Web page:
It’s safe to say you’re a very fun, entertaining band. Personally speaking, do you necessarily consider that the role of the frontman – to entertain and to maintain that angle?

“Well, if you look at the original line-up of Electric Six, there was a lot of downtime between songs because the band were having panic attacks, they needed to find their cigarettes or bottle of Jack Daniels. There was invariably 3-5 minutes between songs so I had to learn how to talk to an audience because there was nothing else to do. There was a lot of dead air so it kind of happened naturally. I reckon I shouldn’t talk so much on stage but it’s fun and therapeutic.”

Your shows in Belfast always sell out. Do you always get such an adoring reception everywhere you go or is just some specific cities?

“Yeah, it just depends. Sometimes I look out into the crowd and people are throwing stuff at us and I think we’re having a horrible time and like, you come out afterwards and everyone’s really nice so you never know. But there are some evil people out there and some dumb, dumb kids that come to our shows.”

Do you like people getting up on the stage?

“I hate it. Growing up as a teenage boy it never once occurred to me that I belonged on stage. To this day, I’m forty years old now, I still don’t understand how people come to point and think, and “you know what that stage needs? It needs me. And you know why? I’m awesome.” They always have that look on their face that says, “I’m awesome.””

Do you think you’re awesome?

“I don’t think so but the band have signed a contract to play here. Contractually we know what we’re doing whereas the eighteen year old kid who looks like he’s got two brain cells, he isn’t part of the contract.”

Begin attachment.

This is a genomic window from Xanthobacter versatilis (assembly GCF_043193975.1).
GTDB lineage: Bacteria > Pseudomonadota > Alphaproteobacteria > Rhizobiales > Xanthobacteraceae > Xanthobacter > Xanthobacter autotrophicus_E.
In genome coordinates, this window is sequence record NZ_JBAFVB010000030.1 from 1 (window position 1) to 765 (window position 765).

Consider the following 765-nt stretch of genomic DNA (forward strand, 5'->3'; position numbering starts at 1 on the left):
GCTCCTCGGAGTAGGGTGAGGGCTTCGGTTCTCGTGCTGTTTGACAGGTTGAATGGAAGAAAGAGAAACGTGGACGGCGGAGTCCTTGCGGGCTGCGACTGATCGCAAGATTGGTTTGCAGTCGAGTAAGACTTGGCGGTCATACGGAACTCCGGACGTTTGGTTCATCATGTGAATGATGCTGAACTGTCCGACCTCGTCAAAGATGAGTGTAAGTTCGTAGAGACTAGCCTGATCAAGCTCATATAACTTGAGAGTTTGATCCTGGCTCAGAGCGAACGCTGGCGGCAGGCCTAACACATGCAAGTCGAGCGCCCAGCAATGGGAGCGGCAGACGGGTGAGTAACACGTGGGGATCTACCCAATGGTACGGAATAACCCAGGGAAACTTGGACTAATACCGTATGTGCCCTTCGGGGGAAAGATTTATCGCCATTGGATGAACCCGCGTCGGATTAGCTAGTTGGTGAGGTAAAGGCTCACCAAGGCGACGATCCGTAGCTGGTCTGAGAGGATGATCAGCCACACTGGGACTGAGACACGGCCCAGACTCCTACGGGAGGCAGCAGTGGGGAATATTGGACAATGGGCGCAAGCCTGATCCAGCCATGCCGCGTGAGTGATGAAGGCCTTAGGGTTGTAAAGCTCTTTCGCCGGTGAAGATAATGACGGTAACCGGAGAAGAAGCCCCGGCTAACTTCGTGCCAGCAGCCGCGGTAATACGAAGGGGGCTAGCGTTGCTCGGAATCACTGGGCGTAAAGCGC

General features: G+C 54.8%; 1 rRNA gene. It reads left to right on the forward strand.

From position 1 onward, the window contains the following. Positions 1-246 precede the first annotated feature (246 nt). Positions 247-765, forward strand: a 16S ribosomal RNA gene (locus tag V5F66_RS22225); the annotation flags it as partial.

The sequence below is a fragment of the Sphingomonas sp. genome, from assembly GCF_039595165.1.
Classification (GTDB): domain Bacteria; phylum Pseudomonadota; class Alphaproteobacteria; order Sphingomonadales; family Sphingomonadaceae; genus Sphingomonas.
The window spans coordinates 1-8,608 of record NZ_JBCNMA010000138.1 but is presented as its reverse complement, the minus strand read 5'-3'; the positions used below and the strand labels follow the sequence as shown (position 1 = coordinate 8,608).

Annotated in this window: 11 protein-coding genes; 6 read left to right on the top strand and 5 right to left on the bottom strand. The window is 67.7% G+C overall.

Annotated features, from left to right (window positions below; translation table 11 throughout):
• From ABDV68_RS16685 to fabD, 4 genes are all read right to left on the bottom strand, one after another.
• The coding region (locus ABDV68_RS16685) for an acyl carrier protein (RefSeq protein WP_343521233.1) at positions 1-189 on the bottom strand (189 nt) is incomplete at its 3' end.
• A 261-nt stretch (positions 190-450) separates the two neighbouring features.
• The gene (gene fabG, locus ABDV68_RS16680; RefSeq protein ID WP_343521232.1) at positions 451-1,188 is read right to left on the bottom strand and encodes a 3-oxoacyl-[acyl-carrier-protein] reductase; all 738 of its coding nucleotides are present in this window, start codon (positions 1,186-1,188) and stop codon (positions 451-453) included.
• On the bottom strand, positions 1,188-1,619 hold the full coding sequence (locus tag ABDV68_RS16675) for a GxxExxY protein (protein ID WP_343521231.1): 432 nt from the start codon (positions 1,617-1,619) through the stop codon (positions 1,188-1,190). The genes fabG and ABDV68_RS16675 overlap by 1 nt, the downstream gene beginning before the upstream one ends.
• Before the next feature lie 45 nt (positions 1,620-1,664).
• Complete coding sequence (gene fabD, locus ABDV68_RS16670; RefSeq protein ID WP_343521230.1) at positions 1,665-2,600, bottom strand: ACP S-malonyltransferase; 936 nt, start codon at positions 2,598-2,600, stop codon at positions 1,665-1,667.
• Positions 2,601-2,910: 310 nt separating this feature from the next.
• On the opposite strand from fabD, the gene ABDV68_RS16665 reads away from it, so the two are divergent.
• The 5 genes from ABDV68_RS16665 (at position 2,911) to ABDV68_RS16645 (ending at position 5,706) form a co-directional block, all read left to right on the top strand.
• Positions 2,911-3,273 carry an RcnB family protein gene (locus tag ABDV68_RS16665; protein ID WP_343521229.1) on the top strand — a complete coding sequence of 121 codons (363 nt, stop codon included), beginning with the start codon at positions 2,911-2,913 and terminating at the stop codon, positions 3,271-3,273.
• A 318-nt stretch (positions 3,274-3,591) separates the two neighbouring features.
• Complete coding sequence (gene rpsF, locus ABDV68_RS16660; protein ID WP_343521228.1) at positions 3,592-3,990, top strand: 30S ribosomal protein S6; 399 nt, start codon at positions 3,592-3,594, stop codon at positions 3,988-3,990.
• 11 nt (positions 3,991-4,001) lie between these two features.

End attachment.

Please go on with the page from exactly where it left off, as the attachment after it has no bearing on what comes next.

You ended your show in 2011 with the words, “Everybody here’s going to die someday but with Electric Six, you don’t have to feel it”. Do you think that sums up your approach?

“That’s what we try to do. We try to make people understand they are going to die and that’s exactly why we go on tour.”

And making money.

“Yeah, making money is a big part of it.”

You need money to live.

“You do. You need money to live.”

You recently released your debut solo album, Destroy the Children. Why has it taken so long for you release solo material?

“Well, we didn’t record a studio album this year so I grabbed the opportunity to get it done. Also, I enjoy playing acoustic shows and knew that it would be a good way to do. I’m already planning to do a new one.”

You once said 90% of Electric Six’s songs are about nothing. Do you stick by this?

“I think it’s more at this point.”

Finally, a Dick Valentine-obsessed friend of mine asked me to ask you: what will destroy the world first – nuclear war or the cult of celebrity? And do you play weddings?

“As for what will destroy the world first, I don’t think either of those. I think they will both phase themselves out pretty quickly. My money’s on climate change. As for weddings, yes, yes we do. You can have either have the full band or just myself – it depends what you can afford. You need money to live, right?”

Here is Dick Valentine’s pornographic thriller entitled “Chinatown Reacharound” And you can download “Chinatown Reacharound” NOW! http://store.payloadz.com/details/2042683-ebooks-fiction-chinatown-reacharound.html

Here is Dick Valentine’s pornographic thriller entitled “Chinatown Reacharound” And you can download “Chinatown Reacharound” NOW! http://store.payloadz.com/details/2042683-ebooks-fiction-chinatown-reacharound.html

The Dick outdoors

Dick Valentine in the Pantsless Jimmy Carter days.

Dick Valentine + Capes

Old School Dick. 

dormitorygirl:

Dick Valentine on ‘Red Eye’